W3C home > Mailing lists > Public > xml-dist-app@w3.org > May 2001

Re: Reqs/AM - Comments/Questions

From: Doug Davis <dug@us.ibm.com>
Date: Mon, 7 May 2001 20:04:43 -0700
To: xml-dist-app@w3.org
Message-ID: <OF57A764B4.F94AA21B-ON85256A46.0010ED4F@raleigh.ibm.com >
Jean-Jacques wrote:
>> - 6.1 Glossary
>>   - Missing XMLP Processor
>Which version of the glossary are you looking at? The XMLP/SOAP spec[1]
>contains a definition  for an "XMLP/SOAP processor".
>>   - XMLP block & XML handler
>>     This needs to be an M-N relationship.
>For targeted blocks, the relationship is currently M-1 (processed blocks
>removed from the message). For untargeted blocks, the relationship is M-N
>(untargeted blocks are never removed from the message, although they may
>processed as a result of processing targeted blocks).

There is a M-1 relationship between targeted blocks and XMLP processors
not handlers.  It is possible that within a single XMLP processor
the work of processing a single header might be split across multiple
handlers, in which case it become an M-N relationship between targeted
blocks and handlers.

>> - 2. XML Protocol Abstract Model Overview
>>   - XMLP Handlers should be an implementation detail.  XML blocks
>>     should be targeted by using the XMLP equivalent of the SOAP
>>     ActorURI and it should be up to each XML Processor to decide how
>>     that Actor is interpreted.  It could be the entire processor or
>>     a particular module (ie. handler) in that processor or even a
>>     group of handlers.
>Some people believe an XMLP processor should be a standard component
>(similar to an XML parser) that dispatches blocks to modules/handlers
>according to well-known (normative?) conventions. In that model,
>do not do any processing on their own. Other people view this as an
>implementation issue, and consider that at least some processors will
>process blocks directly, for example on resource constraint devices.
>>     We need to be very careful about this one - defining handlers
>>     could lead to some problems, lets say we have an XMLP message
>>     like:
>>     <env>
>>       <header mustUnderstand=1>...DigSig stuff...</header>
>>       <body>...</body>
>>     </env>
>>     and neither the header nor the body are targeted (ie. no actors).
>>     This means that they're implicitly targeted for the final
>>     destination of the message
>My understanding is that non-targeted header blocks are never processed,
>unless referenced by at least one targeted block.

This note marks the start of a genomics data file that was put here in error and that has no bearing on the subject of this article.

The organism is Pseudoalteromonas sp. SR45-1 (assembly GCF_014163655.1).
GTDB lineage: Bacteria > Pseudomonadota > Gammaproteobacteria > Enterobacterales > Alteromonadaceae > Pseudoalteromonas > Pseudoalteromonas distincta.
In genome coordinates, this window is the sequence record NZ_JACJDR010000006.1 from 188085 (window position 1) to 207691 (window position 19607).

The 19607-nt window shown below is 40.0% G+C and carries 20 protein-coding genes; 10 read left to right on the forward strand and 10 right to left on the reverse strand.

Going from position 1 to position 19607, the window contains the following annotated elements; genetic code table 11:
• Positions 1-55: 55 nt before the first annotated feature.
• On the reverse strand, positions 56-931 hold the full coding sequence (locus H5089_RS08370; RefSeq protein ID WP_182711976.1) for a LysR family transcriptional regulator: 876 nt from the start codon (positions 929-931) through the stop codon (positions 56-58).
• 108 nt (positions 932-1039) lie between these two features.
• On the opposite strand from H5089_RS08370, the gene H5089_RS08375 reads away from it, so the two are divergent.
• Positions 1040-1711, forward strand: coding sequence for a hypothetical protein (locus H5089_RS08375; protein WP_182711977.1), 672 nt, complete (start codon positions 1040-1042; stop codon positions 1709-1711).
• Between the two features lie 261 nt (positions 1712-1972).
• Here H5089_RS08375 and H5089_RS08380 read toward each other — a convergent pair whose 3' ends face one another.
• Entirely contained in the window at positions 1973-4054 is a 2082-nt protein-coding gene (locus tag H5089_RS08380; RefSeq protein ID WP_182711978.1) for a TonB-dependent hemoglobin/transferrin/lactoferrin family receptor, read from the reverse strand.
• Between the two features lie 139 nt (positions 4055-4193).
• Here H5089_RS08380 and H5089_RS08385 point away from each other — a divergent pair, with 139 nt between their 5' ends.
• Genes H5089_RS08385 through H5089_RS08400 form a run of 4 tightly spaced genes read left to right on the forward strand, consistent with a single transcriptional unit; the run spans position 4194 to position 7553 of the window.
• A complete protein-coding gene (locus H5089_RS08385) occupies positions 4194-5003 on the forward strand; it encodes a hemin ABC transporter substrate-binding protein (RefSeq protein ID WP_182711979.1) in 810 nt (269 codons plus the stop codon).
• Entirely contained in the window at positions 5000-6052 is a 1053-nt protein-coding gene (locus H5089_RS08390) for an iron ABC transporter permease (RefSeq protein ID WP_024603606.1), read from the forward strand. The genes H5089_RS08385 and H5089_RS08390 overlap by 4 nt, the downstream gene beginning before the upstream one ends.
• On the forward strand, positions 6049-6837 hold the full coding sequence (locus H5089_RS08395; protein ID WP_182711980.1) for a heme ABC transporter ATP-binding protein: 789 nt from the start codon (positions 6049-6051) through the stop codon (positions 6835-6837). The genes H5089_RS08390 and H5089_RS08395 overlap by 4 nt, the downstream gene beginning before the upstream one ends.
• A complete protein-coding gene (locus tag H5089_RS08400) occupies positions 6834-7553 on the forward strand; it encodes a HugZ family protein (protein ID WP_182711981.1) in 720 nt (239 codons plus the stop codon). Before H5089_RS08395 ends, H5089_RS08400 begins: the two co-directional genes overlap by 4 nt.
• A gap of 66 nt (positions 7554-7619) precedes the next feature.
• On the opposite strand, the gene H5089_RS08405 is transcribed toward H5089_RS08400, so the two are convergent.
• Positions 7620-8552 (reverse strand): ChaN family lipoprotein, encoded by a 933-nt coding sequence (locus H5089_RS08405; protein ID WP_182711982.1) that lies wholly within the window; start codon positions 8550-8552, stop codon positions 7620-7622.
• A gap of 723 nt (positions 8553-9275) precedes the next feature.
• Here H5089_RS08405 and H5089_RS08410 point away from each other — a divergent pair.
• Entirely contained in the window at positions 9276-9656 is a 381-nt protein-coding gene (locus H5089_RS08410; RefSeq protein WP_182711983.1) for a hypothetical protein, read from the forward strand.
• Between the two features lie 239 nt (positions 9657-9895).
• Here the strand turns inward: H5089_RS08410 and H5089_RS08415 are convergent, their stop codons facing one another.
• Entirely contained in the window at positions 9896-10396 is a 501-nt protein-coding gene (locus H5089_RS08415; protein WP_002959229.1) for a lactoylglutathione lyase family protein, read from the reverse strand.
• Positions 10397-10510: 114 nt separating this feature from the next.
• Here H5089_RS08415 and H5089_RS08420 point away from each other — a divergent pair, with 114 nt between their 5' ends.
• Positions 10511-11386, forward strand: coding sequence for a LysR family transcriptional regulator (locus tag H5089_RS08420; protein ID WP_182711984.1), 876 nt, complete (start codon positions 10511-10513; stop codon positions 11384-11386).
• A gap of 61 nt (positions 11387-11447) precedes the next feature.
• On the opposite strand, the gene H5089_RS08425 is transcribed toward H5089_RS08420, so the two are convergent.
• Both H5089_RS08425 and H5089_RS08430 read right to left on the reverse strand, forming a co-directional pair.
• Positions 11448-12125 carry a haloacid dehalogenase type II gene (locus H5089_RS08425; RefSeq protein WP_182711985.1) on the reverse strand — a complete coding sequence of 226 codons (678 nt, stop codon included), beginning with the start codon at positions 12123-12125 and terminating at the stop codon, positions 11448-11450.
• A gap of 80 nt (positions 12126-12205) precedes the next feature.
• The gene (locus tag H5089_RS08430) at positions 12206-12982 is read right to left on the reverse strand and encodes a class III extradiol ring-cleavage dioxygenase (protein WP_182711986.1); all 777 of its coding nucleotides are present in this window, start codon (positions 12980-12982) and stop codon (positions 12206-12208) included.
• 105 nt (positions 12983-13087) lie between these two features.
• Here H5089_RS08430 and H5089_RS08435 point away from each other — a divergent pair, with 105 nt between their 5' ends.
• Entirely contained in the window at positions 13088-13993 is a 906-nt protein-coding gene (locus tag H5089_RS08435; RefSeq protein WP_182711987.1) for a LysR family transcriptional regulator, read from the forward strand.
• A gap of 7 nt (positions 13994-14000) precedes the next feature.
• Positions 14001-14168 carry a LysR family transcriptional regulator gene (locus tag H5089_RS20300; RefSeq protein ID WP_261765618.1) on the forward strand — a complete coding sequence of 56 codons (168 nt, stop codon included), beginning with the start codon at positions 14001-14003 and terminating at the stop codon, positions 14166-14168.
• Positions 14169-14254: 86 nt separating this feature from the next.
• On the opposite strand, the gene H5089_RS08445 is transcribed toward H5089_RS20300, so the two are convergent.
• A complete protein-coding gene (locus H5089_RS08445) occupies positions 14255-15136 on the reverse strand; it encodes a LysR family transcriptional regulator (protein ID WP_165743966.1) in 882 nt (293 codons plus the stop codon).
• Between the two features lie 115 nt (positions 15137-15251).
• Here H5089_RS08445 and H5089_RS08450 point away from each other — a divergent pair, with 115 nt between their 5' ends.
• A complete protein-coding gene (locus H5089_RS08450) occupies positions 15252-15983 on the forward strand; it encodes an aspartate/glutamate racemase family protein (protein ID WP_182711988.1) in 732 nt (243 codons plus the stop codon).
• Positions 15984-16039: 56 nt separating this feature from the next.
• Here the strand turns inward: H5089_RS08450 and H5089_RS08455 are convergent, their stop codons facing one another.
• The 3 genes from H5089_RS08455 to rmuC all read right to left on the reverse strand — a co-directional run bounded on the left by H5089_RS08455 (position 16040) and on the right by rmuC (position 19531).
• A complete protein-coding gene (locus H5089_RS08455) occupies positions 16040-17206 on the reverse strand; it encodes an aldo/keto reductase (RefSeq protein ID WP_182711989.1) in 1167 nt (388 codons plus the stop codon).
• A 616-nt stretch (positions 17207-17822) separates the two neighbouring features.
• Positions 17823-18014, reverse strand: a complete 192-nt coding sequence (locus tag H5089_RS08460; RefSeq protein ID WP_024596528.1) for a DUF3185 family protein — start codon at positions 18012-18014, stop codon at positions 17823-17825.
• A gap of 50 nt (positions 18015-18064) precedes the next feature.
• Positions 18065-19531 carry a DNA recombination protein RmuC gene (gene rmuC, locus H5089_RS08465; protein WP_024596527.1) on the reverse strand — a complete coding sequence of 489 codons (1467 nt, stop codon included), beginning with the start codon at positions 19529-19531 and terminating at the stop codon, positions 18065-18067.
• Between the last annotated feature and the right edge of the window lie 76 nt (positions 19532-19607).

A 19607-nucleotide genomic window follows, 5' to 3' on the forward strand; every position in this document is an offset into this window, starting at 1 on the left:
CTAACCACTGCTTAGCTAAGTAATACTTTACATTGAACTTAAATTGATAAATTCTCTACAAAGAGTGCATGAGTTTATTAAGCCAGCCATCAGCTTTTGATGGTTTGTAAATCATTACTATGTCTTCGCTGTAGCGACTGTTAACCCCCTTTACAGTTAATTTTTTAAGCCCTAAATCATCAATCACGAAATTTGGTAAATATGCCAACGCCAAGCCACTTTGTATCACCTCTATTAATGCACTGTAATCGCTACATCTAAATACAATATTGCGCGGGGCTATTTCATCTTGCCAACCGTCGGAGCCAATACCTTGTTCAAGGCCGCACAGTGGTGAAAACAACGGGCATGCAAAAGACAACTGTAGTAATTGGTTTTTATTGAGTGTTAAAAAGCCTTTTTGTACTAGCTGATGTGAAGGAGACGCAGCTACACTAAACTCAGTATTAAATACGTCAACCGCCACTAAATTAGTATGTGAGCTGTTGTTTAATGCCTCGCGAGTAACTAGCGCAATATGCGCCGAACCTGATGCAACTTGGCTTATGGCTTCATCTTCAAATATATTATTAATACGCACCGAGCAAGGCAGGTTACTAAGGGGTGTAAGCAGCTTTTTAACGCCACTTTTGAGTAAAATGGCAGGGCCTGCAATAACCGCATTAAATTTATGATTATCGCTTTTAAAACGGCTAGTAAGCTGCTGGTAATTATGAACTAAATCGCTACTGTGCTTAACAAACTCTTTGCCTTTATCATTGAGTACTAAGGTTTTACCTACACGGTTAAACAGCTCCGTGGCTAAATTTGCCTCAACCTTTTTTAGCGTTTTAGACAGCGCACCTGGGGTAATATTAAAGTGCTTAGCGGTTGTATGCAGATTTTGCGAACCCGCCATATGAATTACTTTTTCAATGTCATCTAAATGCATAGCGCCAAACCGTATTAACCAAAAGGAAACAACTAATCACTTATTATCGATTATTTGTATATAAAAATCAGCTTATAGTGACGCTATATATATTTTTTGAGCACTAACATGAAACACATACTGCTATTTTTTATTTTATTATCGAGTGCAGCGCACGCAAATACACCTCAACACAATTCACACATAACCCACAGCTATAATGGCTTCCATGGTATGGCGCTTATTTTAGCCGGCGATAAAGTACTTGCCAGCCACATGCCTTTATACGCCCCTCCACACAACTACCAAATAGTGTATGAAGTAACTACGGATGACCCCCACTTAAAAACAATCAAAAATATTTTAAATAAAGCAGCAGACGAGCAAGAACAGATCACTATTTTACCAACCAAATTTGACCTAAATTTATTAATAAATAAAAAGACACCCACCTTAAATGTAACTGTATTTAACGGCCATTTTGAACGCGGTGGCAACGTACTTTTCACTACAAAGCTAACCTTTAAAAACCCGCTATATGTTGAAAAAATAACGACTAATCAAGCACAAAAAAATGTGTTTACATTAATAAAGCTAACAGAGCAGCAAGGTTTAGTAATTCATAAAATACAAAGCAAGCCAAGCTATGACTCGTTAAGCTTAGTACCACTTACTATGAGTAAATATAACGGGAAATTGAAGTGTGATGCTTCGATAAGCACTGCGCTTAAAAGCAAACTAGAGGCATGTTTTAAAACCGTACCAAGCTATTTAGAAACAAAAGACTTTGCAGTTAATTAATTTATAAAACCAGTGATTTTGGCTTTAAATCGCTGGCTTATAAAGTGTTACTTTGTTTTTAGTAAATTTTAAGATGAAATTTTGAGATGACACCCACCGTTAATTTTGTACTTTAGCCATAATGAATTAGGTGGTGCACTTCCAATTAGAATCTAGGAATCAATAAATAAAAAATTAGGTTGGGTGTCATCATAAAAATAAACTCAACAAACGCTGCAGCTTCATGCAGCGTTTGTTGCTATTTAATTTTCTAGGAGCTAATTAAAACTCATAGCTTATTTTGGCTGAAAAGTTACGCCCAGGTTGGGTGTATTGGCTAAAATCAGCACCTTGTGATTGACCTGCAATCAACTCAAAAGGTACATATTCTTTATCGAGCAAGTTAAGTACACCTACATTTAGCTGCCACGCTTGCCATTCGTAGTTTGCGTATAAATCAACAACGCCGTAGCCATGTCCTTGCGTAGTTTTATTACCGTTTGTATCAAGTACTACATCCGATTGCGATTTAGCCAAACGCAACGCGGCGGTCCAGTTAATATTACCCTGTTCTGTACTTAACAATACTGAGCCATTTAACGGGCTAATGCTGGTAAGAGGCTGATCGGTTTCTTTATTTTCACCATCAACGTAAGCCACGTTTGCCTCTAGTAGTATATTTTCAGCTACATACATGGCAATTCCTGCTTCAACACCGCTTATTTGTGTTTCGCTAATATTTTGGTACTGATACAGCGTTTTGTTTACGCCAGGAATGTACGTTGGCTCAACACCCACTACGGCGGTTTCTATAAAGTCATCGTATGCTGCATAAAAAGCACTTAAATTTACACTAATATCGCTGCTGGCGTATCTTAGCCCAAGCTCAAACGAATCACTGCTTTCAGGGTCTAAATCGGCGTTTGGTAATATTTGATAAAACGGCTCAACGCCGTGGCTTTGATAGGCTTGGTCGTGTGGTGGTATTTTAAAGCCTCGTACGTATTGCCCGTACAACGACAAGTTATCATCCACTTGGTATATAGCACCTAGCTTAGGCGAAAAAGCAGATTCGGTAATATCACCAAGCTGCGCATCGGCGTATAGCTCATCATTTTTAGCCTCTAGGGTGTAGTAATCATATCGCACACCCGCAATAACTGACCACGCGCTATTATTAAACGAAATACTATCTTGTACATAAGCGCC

non-targeted headers are implicitly targeted for the ultimate destination.

>> - 3.1.1 Correlation of Sending and Receiving XML Protocol Applications
>>   - Why is Correlation special?  Why is this one field pulled out
>>     into the APIs?  Can't the same argument be made for any field (ie.
>>     user-id)?  Would it be cleaner to define "well-known" headers or
>>     Actor URIs for this purpose - that way everything about the message
>>     is kept inside of the SOAP Envelope.
>Correlation was brought out so we could deal with 2-way messages. We need
>2-way messaging (at least) for RPC.

So does this mean that we're changing the definition of SOAP from
one-way messaging to possibly two-way?  And if so, how does this
relate to our goal compliance with existing SOAP implementations.

>>   - Bullet 7 - Does the fault happen immediately or can we wait until
>>     the end of the current XMLP handler/processor?
>My understanding is that a fault is a failure that cannot be recovered
>so processing of the message at that node will fail immediately.

There have been discussions in some soap forums about allowing the
processing to continue in order to get as many error messages as
possible returned to the user.  If this is something we want to
disallow then we need to say so.

>>  Do we allow multiple
>>     faults to be returned?
>One (fatal) fault, but several errors, I believe.
>> - 5.1.1 Introduction
>>   - Figure 5.1 should show XMLP Handlers may generate output -  ie. may
>>     talk directly to the bindings.
>I think handlers are not supposed to talk directly to bindings, at least
>conceptually. They should fill in a binding template, and pass it down to
>the XML layer for doing the actual binding.

That's an implementation detail/choice - so I think the AM doc shouldn't
lead people to think there's only way to do it.

Received on Monday, 7 May 2001 23:05:05 UTC

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